NEW YORK : Int’l reparations conference ends on high note

(From left) Reverend Jesse Jackson, US actor Danny Glover, and Vice-Chancellor of the University of the West Indies, Sir Hilary Beckles, were among the speakers at the event.

(From left) Reverend Jesse Jackson, US actor Danny Glover, and Vice-Chancellor of the University of the West Indies, Sir Hilary Beckles, were among the speakers at the event.

NEW YORK, USA (CMC) — An international conference on reparations has ended here with a call for Caribbean governments to proceed urgently with the recommendation that the slave-owning and slave-trading European nations be invited to attend an inter-governmental reparatory justice summit in 2015.

In addition, delegates also agreed to organise two global reparations summits, the first in 2016 to be held in the Caribbean and another in 2017 in Europe.

Don Rojas, the director of communications and international relations at the Institute of the Black World 21st Century (IBW), which convened the three-day conference that ended here on Sunday, described the event as historic and unprecedented and “a tremendous success”.

“It was inspired in large measure by the unanimous action taken almost two years ago by the Caricom (Caribbean Community) nations to establish a regional reparations commission, and it will provide a huge momentum to the growing global reparations movement,” said Rojas, the former press secretary to the slain Grenada revolutionary leader and prime minister, Maurice Bishop.

Participants have also agreed to consolidate the growing African global reparations movement and to call on all civil society organisations and governments in countries around the world with Afro-descendant populations to establish national reparations commissions or committees.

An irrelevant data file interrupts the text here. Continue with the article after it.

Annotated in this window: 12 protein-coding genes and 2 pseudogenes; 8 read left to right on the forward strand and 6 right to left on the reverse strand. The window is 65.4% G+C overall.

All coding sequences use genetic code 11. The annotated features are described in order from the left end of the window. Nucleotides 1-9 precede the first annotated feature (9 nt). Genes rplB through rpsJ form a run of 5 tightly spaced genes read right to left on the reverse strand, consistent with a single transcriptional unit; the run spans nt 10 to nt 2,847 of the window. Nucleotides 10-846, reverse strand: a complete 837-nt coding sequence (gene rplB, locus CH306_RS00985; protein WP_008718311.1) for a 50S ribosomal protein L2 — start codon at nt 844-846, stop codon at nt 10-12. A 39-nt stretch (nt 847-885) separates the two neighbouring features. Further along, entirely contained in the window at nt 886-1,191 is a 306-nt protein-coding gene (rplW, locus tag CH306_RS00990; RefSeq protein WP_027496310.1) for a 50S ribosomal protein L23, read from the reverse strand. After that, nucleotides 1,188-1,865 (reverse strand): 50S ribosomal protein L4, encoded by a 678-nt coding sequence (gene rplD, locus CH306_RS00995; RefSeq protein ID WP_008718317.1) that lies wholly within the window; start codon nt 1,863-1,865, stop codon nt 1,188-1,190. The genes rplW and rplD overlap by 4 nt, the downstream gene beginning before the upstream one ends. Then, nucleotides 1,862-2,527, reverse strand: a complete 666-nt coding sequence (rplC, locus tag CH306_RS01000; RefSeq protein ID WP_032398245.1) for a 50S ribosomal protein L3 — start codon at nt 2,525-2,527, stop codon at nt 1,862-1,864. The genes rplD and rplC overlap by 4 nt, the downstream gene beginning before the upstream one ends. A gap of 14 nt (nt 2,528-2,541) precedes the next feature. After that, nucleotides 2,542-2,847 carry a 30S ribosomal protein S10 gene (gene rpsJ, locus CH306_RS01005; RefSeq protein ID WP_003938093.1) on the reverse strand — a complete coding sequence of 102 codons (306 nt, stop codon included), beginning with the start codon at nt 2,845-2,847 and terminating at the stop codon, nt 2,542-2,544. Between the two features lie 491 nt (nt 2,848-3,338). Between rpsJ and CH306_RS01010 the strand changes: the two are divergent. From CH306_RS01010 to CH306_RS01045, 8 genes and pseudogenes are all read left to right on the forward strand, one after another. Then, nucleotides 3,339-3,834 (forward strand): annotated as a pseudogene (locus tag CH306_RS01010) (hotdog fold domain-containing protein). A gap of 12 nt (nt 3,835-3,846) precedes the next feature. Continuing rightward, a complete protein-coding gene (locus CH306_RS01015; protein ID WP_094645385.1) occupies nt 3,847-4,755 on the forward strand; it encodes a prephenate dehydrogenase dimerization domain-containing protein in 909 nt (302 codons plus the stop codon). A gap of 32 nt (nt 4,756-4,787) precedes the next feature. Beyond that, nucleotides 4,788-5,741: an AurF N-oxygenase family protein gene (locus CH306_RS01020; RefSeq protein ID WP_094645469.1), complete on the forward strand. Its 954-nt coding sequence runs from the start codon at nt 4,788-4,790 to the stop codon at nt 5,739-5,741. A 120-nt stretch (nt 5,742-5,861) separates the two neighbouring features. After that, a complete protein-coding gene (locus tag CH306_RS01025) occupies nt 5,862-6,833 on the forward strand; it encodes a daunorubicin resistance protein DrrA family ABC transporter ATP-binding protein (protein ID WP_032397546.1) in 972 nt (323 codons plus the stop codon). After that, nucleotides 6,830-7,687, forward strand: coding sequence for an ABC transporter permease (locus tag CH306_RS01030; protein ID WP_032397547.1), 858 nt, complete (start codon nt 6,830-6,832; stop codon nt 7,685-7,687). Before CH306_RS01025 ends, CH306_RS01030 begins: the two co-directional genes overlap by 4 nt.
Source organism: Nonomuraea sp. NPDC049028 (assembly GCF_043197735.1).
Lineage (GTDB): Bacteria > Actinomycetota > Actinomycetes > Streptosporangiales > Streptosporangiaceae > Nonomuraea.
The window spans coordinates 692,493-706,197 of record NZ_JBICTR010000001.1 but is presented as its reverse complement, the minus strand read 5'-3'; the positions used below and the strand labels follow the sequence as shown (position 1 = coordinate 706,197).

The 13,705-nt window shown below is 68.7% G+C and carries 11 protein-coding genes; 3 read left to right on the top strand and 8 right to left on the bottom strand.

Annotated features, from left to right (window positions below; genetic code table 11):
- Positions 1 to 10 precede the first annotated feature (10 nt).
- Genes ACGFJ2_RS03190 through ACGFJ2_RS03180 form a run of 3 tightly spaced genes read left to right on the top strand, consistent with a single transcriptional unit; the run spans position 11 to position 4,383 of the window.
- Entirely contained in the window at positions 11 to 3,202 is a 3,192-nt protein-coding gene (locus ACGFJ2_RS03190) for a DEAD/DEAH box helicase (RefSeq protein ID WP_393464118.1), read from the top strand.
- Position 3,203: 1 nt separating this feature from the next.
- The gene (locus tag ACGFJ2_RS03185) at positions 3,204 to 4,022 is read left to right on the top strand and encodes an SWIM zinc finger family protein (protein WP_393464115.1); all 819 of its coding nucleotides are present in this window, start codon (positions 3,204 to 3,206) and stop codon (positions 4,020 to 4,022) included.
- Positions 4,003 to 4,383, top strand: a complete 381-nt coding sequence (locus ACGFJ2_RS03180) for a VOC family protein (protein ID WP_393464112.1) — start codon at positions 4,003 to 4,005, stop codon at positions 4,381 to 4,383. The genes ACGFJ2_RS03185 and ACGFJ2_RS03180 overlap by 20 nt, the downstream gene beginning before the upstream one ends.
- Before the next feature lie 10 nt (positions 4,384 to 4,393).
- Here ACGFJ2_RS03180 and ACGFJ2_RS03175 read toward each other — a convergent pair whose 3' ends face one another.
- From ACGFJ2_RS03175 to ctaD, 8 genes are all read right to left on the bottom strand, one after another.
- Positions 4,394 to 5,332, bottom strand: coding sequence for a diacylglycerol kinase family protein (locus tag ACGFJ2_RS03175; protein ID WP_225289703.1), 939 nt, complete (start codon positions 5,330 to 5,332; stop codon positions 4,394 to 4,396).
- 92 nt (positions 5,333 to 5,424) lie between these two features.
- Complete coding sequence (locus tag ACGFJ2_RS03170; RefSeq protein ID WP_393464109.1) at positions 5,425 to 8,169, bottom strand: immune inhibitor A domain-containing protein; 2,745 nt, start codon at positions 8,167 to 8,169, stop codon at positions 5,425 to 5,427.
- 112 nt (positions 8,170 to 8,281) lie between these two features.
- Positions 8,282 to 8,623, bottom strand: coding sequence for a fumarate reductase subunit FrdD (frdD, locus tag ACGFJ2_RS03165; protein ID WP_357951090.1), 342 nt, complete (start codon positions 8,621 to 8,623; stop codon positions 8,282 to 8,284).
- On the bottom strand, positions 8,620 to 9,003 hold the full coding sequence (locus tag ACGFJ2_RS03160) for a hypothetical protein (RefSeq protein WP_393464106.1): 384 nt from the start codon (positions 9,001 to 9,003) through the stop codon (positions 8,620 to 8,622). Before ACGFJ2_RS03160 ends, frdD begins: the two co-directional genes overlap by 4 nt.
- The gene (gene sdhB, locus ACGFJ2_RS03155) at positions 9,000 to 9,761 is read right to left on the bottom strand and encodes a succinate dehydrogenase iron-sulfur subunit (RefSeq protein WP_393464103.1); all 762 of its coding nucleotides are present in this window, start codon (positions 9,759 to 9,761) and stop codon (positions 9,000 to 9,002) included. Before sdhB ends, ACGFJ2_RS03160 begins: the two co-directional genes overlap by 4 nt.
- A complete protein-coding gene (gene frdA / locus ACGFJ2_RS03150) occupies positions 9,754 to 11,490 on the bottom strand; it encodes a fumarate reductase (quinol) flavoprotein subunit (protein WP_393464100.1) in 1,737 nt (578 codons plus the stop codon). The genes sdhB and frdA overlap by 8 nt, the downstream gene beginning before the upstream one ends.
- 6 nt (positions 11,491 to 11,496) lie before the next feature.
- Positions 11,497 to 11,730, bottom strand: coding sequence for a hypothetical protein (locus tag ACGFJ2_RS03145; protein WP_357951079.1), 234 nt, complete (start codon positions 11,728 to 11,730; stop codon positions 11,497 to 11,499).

According to a communiqué issued on Monday night, participants also agreed unanimously to engage in vigorous outreach efforts to educate and organise the youth, including those active in the Black Live Matter Movement in the United States.

In the spirit of the “Durban Declaration” of 2001, which declared the Atlantic Slave Trade and chattel slavery as historical crimes against humanity, the National/International Reparations Summit), brought together hundreds of participants from some 20 countries in the Caribbean, Europe, Central and South America, as well as from Canada and the United States.

IPW said summit participants held discussions and “engaged dialogues on the imperative of reparations for people of African descent around the world and also for the indigenous peoples of the Americas who suffered genocide at the hands of European slave-holding powers”.

These Pan-Africanists and reparations activists viewed the National/International Summit as “beginning the final stage in the long historical process of seeking justice, repair, restitution and recompense for the monstrous crimes of African enslavement and native genocide,” IBW said.

The communiqué said that the Caricom Reparations Commission (CRC) is committed to support the National African-American Reparations Commission (NAARC) in “the form of encouraging and facilitating Caribbean political leaders, artists, civil society leaders and scholar/activists to participate in various NAARC initiatives in the months and years ahead.